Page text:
Letters to
the editor

Citizenship confusion

Part of my voluntary work in retirement is training migrants and refugees to pass the Australian citizenship test (Kim Rubenstein, “The citizenship test”, January 20-26). Most Australians would fail it and probably so would quite a few politicians. When I started the classes, I didn’t know all the information. Many new Australians are confused over the emphasis on our Judaeo–Christian roots and the values question about whether or not Australia has an official religion. Even if students are taught some of this material in high school humanities classes, they still couldn’t answer the 15 out of 20 questions required to pass, let alone the compulsory section. While it’s a good idea to teach new Australians about how we run their new country, I’m not sure the Liberal Party- designed questions are the best we can offer. Sadly, I don’t think redesigning the test is a priority of the Labor government in Canberra.

– Peter D. Jones, Lenah Valley, Tas

Blinken and miss

The most important statement in Mike Seccombe’s report (“Julian would rather commit suicide than go to the US...”, January 20-26) is, “Why the fuck are we continuing with this?” Even if Assange was to be convicted in the United States of espionage, his sentence in equity terms with that of Manning, the original activist, has already been served. US Secretary of State Antony Blinken, however, continues to assert Assange’s actions risked very serious harm to US national security. In effect, however, Assange did the US a favour by showing how inept their data security practices were. The real reason Blinken wants to see punishment is the US was embarrassed over the issue and the only target for revenge is Assange. If this is how the US treats its AUKUS allies, perhaps it’s time for our prime minister to be more assertive.

– David Wilson, Rothwell, Qld

Stoking the fire

Chris Wallace’s reference to Peter Dutton’s “rage-farming” is the best description I have heard of Dutton’s Trumpist approach (“How the right built a new base”, January 20-26). Dutton suggesting his party is the friend of the worker, not of big business, flies in the face of both his words and actions. That so many media outlets and alleged journalists are part of this Advance-led conspiracy is a real worry. Dutton is no patriot; his “whatever works” approach shows his disregard for the people he claims to want to represent. Like Trump, his stoking of the flames of insurrection might just succeed among his target audience.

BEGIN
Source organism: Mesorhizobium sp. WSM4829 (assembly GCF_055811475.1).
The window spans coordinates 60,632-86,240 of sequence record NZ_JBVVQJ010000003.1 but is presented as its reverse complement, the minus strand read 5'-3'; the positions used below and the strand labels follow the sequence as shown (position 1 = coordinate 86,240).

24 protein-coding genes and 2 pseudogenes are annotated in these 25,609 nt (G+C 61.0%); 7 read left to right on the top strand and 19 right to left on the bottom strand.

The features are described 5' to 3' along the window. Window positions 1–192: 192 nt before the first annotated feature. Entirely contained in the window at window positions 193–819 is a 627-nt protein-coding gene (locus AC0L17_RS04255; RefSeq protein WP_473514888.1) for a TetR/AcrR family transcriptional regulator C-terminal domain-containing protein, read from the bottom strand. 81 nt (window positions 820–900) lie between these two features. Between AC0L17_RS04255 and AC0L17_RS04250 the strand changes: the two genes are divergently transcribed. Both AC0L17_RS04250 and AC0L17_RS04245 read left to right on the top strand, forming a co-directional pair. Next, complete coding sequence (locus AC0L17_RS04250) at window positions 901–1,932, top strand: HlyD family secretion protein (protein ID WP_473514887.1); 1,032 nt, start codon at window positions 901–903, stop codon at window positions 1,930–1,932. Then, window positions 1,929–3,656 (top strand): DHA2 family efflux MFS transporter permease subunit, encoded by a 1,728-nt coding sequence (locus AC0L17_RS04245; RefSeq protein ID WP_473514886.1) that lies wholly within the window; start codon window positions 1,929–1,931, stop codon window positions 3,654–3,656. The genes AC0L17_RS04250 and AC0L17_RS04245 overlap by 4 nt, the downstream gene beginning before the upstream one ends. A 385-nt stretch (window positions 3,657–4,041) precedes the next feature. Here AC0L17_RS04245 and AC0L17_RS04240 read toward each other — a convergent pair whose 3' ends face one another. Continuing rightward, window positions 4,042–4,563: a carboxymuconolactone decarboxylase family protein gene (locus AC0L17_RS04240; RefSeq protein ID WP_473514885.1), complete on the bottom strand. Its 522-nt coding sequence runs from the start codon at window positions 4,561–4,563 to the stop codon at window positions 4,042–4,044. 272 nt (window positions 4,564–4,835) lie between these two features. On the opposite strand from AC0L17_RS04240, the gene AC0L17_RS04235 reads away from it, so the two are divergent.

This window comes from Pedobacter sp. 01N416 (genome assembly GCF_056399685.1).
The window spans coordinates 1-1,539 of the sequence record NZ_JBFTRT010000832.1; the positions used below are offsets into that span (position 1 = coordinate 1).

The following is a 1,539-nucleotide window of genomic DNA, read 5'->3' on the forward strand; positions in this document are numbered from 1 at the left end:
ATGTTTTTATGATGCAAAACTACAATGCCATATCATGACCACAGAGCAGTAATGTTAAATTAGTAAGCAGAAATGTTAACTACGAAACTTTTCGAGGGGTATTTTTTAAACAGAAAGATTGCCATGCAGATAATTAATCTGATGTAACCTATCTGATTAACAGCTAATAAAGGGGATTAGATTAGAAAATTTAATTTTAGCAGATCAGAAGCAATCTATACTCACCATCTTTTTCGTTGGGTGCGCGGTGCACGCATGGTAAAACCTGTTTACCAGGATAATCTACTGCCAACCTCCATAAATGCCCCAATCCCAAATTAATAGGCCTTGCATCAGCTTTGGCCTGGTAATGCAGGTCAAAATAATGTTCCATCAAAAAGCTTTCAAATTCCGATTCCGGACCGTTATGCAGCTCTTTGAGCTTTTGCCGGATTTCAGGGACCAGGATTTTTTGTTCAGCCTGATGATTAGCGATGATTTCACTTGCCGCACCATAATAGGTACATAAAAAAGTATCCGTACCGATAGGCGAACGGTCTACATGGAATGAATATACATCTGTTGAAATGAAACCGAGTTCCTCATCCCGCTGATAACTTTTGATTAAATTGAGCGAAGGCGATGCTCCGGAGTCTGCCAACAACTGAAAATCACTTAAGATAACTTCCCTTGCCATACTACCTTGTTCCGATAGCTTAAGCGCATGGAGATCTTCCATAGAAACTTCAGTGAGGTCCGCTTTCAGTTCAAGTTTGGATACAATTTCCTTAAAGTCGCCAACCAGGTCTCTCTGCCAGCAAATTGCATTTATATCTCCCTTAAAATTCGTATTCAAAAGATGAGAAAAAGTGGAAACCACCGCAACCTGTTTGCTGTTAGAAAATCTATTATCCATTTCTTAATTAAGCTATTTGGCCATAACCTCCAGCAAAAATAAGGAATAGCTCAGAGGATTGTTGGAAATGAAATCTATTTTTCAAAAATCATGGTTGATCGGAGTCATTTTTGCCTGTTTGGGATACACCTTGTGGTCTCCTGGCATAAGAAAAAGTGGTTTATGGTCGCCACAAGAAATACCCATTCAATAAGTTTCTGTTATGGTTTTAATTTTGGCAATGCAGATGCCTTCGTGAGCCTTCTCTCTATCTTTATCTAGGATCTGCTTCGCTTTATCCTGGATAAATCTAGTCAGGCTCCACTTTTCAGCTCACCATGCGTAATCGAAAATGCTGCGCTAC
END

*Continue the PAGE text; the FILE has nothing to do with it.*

– Geoff Nilon, Mascot, NSW

Changing direction

Chris Wallace notes that “Dutton has stopped short of donning a MAGA cap but in other respects he emerged this week as an Antipodean Donald”. Dutton appears to have nothing to offer apart from Trump-like rants about “woke agendas” and vicious attacks against his political opponents. Seeking solutions to difficult issues is seemingly not his concern and rather bizarre for an alternative prime minister. With Advance and conservative media amplifying his fear campaigns, Dutton’s message is that Albanese and Labor are making the country increasingly alienating to ordinary Australians.

– Mike Anderson, Holt, ACT

New model

The cause of “The era of the tradie” (John Hewson, January 20-26) is that many tradies have changed their business model from being sole proprietorships with emphasis on service to a profit-oriented business model where service is secondary. As Dr Hewson comments, this includes opportunities for tax minimisation and free training. Not having a HECS-HELP debt increases tradies’ numbers and political clout. Both major political parties are encouraging the change, using tradies in many photo opportunities.

– Joe Phillips, Woollahra, NSW

Gutless government

I first voted in 1961. I think Anthony Albanese’s supposedly Labor government is the most gutless I have seen in 60 years. Perhaps the “sleep paralysis demon” (Editorial, January 20-26) has been busy, but I think something more concrete has captured the bulk of, if not the entire, caucus. Something not new but something against which Labor was supposed to be the antidote. The phrase “gangster capitalism” rings true and the Albanese government is its hostage. More fossil coalmines? Vandalise our progressive tax scale? We have a puppet government, controlled by selfish bastards. We have been betrayed.

– Don Macrae, Kangaroo Ground, Vic

Letters are welcome: [email protected]
Please include your full name and address and a daytime telephone number. Letters may be edited for length and content, and may be published in print and online. Letters should not exceed 150 words.

This article was first published in the print edition of The Saturday Paper on January 27, 2024.

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